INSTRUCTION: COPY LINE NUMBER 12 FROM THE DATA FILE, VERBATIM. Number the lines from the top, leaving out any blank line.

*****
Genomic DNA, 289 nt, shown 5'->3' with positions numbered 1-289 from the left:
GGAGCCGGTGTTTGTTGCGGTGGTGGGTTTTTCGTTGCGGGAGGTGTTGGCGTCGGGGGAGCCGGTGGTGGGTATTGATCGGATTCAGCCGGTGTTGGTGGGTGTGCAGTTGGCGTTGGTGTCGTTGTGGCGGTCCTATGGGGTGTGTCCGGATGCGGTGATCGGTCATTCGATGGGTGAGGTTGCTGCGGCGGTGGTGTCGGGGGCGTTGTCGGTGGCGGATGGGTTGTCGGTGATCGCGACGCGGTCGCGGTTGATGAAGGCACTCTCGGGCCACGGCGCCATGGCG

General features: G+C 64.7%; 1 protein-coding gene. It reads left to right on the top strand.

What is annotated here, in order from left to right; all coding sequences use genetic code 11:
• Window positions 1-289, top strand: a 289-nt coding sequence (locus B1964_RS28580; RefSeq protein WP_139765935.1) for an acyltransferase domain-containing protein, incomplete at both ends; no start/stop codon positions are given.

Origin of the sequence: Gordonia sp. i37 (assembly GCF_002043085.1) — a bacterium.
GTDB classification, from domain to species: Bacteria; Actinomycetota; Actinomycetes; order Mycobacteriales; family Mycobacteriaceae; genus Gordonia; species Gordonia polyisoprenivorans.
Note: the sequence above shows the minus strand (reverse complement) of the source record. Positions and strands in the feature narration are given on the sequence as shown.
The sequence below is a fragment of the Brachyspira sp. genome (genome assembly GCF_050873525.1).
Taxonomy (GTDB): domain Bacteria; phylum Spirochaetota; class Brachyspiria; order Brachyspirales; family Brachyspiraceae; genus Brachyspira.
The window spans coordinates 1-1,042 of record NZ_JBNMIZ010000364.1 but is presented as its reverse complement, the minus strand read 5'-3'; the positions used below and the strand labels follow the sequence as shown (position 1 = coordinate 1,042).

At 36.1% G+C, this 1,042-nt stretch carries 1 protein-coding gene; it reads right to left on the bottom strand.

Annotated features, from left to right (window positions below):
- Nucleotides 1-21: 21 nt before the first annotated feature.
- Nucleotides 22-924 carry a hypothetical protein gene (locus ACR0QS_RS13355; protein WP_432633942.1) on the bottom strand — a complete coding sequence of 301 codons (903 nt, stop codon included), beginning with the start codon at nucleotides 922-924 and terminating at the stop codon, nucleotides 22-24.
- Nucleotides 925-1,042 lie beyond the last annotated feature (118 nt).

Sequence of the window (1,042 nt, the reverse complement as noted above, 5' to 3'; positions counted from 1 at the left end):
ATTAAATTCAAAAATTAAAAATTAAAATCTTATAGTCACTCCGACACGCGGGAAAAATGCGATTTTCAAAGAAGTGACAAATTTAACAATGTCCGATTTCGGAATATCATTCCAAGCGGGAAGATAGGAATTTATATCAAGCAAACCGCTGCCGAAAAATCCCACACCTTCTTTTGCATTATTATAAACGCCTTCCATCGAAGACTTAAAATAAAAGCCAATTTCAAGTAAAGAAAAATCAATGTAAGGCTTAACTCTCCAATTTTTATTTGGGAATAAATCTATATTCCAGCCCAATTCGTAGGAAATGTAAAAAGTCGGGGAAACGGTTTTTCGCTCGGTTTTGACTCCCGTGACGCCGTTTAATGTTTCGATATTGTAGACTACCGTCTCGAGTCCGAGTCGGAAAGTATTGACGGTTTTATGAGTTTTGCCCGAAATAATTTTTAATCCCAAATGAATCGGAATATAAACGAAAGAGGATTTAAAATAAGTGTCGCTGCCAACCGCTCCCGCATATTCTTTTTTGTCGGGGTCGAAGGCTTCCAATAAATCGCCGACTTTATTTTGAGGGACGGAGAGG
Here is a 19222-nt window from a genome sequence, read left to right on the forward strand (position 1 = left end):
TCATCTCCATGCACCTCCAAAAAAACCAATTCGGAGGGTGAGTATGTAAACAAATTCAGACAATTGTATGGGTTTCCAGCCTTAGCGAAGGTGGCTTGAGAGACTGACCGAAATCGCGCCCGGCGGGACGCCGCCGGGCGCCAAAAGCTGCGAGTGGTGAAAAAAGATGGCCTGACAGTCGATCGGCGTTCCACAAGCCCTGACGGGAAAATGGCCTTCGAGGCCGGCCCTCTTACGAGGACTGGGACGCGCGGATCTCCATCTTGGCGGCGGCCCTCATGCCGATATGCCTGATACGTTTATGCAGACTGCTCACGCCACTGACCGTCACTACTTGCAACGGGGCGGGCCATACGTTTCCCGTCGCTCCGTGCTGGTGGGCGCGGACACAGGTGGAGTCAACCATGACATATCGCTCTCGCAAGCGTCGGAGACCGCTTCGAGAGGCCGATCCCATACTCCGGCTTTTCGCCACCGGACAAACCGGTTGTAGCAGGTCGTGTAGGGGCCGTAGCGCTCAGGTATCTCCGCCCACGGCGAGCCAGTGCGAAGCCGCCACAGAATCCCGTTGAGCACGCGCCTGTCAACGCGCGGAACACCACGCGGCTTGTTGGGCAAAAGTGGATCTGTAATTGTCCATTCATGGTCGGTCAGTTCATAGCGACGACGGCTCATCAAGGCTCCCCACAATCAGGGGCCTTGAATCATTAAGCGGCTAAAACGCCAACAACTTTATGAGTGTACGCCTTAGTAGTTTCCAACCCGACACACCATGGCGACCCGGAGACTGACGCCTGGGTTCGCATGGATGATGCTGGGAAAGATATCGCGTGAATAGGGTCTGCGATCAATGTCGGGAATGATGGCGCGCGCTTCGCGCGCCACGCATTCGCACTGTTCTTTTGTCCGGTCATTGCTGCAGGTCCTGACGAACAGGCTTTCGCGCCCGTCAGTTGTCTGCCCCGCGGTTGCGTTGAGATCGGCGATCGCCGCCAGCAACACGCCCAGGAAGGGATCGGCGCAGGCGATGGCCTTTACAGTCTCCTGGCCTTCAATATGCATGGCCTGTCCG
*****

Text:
At 36.1% G+C, this 1,042-nt stretch carries 1 protein-coding gene; it reads right to left on the bottom strand.